Photoshop CS6 is packed with new features that will help you create better interface designs. In this tutorial we will utilize Photoshop’s new vector editing and stroke capabilities to create an administrator dashboard interface. We will also take advantage of Photoshop’s new snap to pixel grid feature to help create crisp and clean web graphics. Let’s get started!
The following assets were used during the production of this tutorial.
Step 1: Preparing Canvas
We are going to use 960 grid with 12 column layout from 960.gs as framework for our design. Download the template file in zip format and then open 12 Columns Grid. Click eye icon on front of layer 12 Col Grid to hide it.
Click black and white circle icon to add new Adjustment Layer. Select Solid Color and choose white on the next dialog box.
Make new layer. Click Edit > Fill and select Use: Pattern. Use diagonal line pattern from PSDfreemium. Because this is CS6, let’s try using its newest feature. Activate Scripted Patterns and select Symetry Fill.
Tone down the layer Opacity to 4%.
We want to sure that all the layers area organized carefully. So, let’s start by grouping them in a logical order. Select both layers – background and pattern – and then hit Command/Ctrl + G to put them in group layer.
We don’t need Background layer, so delete it by dragging it onto delete icon.
Select group layer. Hit F2 and then change its name. Hit Tab to automatically edit next layer. Change its name and then repeat this to next layer.
Step 8: Logo
Activate Rounded Rectangle tool. Draw a rounded rectangle shape with radius 10 px and width 2 columns. Place it on top right of the canvas. In the Option bar, set Fill color to #f16424 and Stroke to None.
Double click layer shape in the Layers Panel to Open Layer Style dialog box. Activate Pattern Overlay. Select pixel pattern from PSDfreemium. Reduce its scale and Opacity to give it a natural fabric texture appearance.
Make new layer above the shape. Activate soft brush and paint shadow on its upper side.
Alt – click between the logo base and its shadow. This will convert the layer into a Clipping Mask and place the shadow inside the logo.
Repeat the process a few times. You can add more layers if needed. Paint highlight on its lower side.
Make new layer under the logo. Command/Ctrl – click shape to make new selection based on its shape. Fill selection with black.
Apply Gaussian Blur filter. Click Filter > Blur > Gaussian Blur.
Hit Command/Ctrl + T to perform transformation. Right click and choose Warp. The transformation bounding box is divided into 3 x 3 boxes. Drag the lower box down. Hit Enter to accept the transformation result.
Draw smaller rounded rectangle shape. From the Option Bar, set its Fill to none and Stroke to white with size 1 pt.
Open the Stroke Options and then select dashed preset. Click More Options to edit the dashed line settings.
In the Layers panel, double click its layer to open Layer Style dialog box. Activate Drop Shadow, set its Angle to 90°, activate Use Global Light, set its size to 0 px and distance 1 px.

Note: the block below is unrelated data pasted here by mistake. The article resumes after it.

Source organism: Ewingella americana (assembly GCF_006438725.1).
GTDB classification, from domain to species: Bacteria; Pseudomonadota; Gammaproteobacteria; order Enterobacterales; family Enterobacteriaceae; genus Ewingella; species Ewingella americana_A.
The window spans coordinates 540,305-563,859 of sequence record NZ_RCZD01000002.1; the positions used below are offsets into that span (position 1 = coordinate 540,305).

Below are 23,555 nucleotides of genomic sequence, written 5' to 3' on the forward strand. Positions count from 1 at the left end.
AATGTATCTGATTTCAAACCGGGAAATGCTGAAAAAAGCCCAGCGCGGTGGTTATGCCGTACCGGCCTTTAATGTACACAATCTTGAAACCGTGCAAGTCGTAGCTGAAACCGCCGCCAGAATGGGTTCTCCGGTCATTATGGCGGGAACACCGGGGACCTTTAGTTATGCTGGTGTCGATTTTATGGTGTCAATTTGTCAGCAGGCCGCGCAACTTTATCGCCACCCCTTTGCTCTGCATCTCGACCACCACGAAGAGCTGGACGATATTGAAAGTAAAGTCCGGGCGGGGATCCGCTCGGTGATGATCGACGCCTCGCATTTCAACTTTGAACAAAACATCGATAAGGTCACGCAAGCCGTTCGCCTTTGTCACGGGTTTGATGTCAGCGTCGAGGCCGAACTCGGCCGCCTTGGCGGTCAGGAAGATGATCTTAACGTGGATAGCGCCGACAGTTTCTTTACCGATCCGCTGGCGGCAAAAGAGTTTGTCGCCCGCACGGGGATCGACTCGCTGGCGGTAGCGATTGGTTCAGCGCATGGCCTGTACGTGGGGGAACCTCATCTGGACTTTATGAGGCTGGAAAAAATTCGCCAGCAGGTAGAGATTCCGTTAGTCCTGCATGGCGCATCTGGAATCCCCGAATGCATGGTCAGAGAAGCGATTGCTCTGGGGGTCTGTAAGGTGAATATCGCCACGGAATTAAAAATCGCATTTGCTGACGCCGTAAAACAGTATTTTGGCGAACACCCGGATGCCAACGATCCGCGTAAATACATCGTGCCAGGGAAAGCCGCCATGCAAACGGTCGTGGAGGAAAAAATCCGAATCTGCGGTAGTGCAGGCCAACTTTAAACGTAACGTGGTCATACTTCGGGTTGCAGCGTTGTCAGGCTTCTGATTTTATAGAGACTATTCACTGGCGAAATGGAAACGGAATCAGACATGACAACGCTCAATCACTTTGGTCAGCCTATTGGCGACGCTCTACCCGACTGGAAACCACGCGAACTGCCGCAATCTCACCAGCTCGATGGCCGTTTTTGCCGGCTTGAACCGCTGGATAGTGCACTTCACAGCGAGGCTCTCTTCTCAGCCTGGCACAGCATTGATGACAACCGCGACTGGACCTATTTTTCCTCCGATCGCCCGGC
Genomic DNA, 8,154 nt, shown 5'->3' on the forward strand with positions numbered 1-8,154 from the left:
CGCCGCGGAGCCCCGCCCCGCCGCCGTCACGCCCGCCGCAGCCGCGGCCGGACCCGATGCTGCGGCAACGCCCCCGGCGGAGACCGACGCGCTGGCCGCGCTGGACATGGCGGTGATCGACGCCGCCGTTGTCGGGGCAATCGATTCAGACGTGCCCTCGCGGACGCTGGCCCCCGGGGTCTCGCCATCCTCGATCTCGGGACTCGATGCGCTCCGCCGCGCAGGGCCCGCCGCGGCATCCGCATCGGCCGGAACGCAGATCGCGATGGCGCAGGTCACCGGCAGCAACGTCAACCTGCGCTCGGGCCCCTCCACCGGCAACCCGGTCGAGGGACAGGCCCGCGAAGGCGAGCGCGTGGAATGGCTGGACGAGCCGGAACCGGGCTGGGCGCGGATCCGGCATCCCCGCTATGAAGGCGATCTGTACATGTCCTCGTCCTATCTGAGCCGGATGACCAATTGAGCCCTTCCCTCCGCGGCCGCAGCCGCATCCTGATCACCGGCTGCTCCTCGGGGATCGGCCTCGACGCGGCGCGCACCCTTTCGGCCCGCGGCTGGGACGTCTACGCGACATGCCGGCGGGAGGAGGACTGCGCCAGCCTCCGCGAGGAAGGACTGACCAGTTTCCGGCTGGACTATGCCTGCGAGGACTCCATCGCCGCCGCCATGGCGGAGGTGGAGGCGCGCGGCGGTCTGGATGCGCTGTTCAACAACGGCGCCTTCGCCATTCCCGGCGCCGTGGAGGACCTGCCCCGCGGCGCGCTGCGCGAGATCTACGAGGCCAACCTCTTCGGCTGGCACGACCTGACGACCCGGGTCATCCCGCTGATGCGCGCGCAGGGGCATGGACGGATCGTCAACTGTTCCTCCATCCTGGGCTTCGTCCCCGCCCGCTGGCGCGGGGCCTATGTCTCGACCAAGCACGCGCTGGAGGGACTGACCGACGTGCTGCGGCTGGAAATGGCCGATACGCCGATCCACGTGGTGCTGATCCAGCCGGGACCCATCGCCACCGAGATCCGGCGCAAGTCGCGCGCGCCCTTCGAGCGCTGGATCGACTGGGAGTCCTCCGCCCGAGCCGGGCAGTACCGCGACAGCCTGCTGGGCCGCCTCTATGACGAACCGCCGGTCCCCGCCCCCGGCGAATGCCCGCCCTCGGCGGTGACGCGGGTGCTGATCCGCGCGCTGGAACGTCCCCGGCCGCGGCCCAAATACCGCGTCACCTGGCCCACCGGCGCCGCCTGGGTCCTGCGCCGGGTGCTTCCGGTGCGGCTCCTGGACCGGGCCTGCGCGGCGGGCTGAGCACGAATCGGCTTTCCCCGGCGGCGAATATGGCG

Activate Rectangle tool and click once on the canvas. On the dialog box, set its size to 6 x 30 px. Click OK to start making the shape.
Click its Fill box in the Option Bar. Select Gradient and set its color from #dfdfdf to #ffffff.
Draw another rectangle path inside the logo. Double click its layer in the Layers panel and then activate Drop Shadow.
Add Drop Shadow to the layer shape.
Below is the result at bigger magnification. As you can see that so far our vector shape is always crisp. There is no half pixel! This is thanks to the vector snapping feature in Photoshop CS6. You can deactivate this feature if you want to from the Preferences dialog box – still I have no idea why anyone would do that.
Add text inside the logo. We can add contrast onto the text by simply change some of the character to bold.
Add another Drop Shadow onto the text.
Step 25: Main Content Background
Activate Rectangle tool and then draw a rectangle as the main content background. Set its width to 800 px, Fill: #eeeeee, and Stroke: #cccccc, Size: 1 pt.
Add Outer Glow with following settings.
Add a triangle shape and a rounded rectangle. Set their path mode to Combine Shapes.
Add text on the tab to add its title. Add small statistic icon made from some small rectangles.
Step 29: Main Graphic Background
Draw a white rectangle shape as a base for our main graph. Set its width to 8 columns. Make sure to set its Stroke to None. Add Layer Style Outer Glow.
Hit Command/Ctrl + J to duplicate shape. Add a big rectangle shape on its lower part and set its mode to Subtract Front. Add Gradient Overlay.
Draw a rounded rectangle. Set Fill to White without stroke. Use same Outer Glow and place it behind previous shape.
Make new layer between those two shapes. Make an elliptical selection and then fill it with black. Deselect (Command/Ctrl + D) and then soften it by adding Gaussian Blur.
Activate Type tool. Add section title.
Activate line tool and then draw a 1 px line. Set its stroke color to #e4e4ee4.
Here’s the difference before and after adding the line.
Step 35: Start Drawing Line Graph
Draw a rectangle. Set its Fill to None and Stroke to #cccccc.
Select dashed Stroke type from the Option Bar. Click More Options and set Dash and Gap to 4 and 2.
Draw 1 px horizontal line with Stroke #cccccc. Select dashed stroke.
Activate Path Selection tool and select line path we have just made earlier. Hit Command/Ctrl + Alt + T to duplicate and transform it. Hit Shift + Right Arrow twice to move it 20 px to the right. Repeat the transformation and duplication process by hitting Command/Ctrl + Shift + Alt + T.
Keep repeating the process until the rectangle is filled with columns.
Reduce layer’s Opacity to 30%.
Repeat previous steps but this time with horizontal lines.
Below is the result. Now, we have subtle grid on the statistic background.
Add values on both axis, x and y.
Activate line tool and draw a 1 px line on the grid. Set its Stroke color to #f16424.
Shift – drag to add more line. Keep adding more lines until we have a complete line chart.
Draw a small circle shape and place it right on the line chart. Set its fill to white and same stroke to the line’s fill color.
Double click the circle shape layer and activate Layer Style Stroke. Set its color to White and Position to Outside.
Select the circle path using Path Direction tool and then Alt – drag it to duplicate it.
Use same steps to draw another line chart. This time use different color and set its Stroke Options to dashed.
As in previous line chart, add circles on each line segment.
On top of the chart, add chart legend. You just simply add a short line using same properties as the line chart and add a short description.
Draw a rounded rectangle. Set its Fill to #eeeeee and Stroke to #cbcbcb.
Add Layer Style Inner Shadow and Gradient Overlay.